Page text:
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Critical psychology is a branch of psychology — the study of the mind and behavior — based in critical theory. Critical theory involves the critical examination of society and culture with the aim of discovering the nature of problems afflicting society. Critical theory draws from many different disciplines, such as sociology, literary theory, and other subdivisions of the humanities and social sciences. Critical psychology is used to apply critical theory in two different ways. It is intended to critique traditional psychological practices and theories and to apply psychological theories to understanding and solving problems in modern society.
This type of psychology is different from conventional psychology in several ways; these differences are many of the defining aspects of this branch of psychology. While traditional psychology is, generally speaking, neutral toward society and only concerned with society as far as it affects a given individual, critical psychology is not so accepting. Critical psychologists tend to look for societal causes for psychological problems while conventional psychologists generally seek problems in the individual or in the individual's life. Critical psychologists believe that conventional psychologists pay far too little attention to differences in power between individuals and groups. This ideology extends to the relationship between psychologist and patient; the critical psychologist generally tries to minimize the power difference that typically exists between a psychologist and his patient.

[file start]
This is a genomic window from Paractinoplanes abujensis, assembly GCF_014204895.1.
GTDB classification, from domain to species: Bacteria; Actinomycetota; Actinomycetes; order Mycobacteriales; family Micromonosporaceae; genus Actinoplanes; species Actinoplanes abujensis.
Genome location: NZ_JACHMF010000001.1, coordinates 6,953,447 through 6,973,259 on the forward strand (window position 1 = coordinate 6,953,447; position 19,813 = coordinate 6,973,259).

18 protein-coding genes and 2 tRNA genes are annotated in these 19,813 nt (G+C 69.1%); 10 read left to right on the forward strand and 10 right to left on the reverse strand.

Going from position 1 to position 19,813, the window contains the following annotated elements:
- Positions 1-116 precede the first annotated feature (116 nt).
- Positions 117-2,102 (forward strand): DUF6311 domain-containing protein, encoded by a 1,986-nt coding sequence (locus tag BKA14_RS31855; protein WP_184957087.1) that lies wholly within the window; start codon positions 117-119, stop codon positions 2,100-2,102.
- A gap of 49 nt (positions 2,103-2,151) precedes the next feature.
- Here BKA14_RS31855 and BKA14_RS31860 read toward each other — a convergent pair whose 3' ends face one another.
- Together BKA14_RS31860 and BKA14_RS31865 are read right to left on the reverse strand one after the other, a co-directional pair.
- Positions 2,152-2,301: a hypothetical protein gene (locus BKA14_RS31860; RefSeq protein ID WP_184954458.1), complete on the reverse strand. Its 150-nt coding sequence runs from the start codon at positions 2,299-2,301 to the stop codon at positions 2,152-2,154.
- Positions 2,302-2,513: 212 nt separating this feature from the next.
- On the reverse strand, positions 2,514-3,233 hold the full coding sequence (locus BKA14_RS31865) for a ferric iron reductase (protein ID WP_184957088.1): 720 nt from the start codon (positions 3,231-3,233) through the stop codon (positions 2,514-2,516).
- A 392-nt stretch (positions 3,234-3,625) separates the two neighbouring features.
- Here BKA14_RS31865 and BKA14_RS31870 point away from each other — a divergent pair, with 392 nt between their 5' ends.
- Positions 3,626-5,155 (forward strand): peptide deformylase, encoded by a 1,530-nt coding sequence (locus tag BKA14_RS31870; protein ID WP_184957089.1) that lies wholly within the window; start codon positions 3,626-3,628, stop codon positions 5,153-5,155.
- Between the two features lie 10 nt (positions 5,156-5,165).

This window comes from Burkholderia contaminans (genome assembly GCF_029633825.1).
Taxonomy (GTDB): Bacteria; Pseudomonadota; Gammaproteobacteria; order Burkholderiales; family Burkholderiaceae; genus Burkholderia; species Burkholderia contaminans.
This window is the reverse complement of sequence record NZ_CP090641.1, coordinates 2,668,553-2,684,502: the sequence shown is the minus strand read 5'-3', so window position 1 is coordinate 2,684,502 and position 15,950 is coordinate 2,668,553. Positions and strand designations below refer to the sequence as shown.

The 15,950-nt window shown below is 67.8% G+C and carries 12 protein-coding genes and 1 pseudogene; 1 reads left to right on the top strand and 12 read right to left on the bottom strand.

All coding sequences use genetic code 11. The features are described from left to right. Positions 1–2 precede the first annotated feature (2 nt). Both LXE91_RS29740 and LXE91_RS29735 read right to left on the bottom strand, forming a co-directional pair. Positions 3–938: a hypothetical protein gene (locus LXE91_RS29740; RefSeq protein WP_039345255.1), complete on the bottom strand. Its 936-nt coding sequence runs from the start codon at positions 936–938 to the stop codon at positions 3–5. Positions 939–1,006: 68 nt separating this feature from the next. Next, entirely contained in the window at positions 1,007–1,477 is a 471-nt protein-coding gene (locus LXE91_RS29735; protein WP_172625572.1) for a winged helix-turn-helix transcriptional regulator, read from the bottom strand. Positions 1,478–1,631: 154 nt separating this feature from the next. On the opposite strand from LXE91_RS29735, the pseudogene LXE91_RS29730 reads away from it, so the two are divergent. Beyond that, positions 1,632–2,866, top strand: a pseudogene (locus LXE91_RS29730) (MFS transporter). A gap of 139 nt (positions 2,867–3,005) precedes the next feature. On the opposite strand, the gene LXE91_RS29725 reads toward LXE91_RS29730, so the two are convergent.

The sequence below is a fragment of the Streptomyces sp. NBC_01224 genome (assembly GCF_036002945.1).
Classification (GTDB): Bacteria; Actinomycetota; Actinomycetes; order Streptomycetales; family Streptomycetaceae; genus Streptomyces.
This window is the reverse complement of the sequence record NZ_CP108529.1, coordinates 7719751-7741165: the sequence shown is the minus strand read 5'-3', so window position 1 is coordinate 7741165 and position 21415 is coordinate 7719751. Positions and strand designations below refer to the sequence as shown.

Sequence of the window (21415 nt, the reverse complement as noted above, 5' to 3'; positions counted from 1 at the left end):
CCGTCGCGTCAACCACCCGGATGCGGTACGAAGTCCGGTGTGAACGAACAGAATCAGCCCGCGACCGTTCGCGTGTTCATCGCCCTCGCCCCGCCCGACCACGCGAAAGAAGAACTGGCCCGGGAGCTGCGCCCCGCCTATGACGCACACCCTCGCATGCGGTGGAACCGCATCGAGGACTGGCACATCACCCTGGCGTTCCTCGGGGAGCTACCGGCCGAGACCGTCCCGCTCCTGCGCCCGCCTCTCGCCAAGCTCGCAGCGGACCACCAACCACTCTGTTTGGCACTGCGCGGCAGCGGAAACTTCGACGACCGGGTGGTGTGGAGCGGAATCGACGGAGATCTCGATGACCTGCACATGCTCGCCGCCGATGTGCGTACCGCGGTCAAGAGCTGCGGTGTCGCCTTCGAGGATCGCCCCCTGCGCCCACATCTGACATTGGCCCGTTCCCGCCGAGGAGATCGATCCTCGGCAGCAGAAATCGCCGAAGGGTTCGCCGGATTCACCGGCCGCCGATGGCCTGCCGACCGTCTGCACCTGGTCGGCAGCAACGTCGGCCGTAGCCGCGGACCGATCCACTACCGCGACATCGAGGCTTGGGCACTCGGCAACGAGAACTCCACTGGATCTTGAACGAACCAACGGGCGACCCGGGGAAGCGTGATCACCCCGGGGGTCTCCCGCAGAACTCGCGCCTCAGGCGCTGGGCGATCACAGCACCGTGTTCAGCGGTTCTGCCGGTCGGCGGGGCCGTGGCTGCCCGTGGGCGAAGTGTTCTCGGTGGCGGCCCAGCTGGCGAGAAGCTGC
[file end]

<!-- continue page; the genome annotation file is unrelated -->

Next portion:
On a whole, critical theory is an examination and inquiry into the reasons behind the nature of society. As a branch of critical theory, critical psychology has many aspects that are based in inquiry rather than in clinical treatment. Critical psychologists seek to discover how conventional psychology fits into the power structures of society. The field is also concerned with comparing different psychological theories in an attempt to see which ones support the present social power structure and which ones attempt to overcome it.
Despite its broad application and multidisciplinary nature, critical psychology is a relatively small field that is mostly restricted to academia. Few academic institutions actually have programs in critical psychology and it is seldom applied in clinical settings. There are, however, some scientific journals devoted to the field and some psychologists who take a strong critical approach to their work.
Several other subfields of psychology have branched off from critical psychology. Ecopsychology, for example, suggests that there is a powerful relationship between the well-being of Earth and the psychological well-being of its inhabitants. Another loosely connected branch is referred to as transpersonal psychology. Transpersonal psychology is focused on the spiritual or transcendent aspects of humanity.
This kind of reminds me of a class I had in college called “anthropological psychology.” We studied how different cultures came to develop and hold practices and belief systems because of the situations surrounding them.
It is amazing how the vast differences between cultures let them develop individual ways of being that are accepted by everyone in that society. If you live there, you think and behave a certain way.
By studying about the thought patterns and traditions of all these different cultures, we came to see how vast differences in power between groups affected behavior and feelings. Every culture has their own psychology and their reasons for it.
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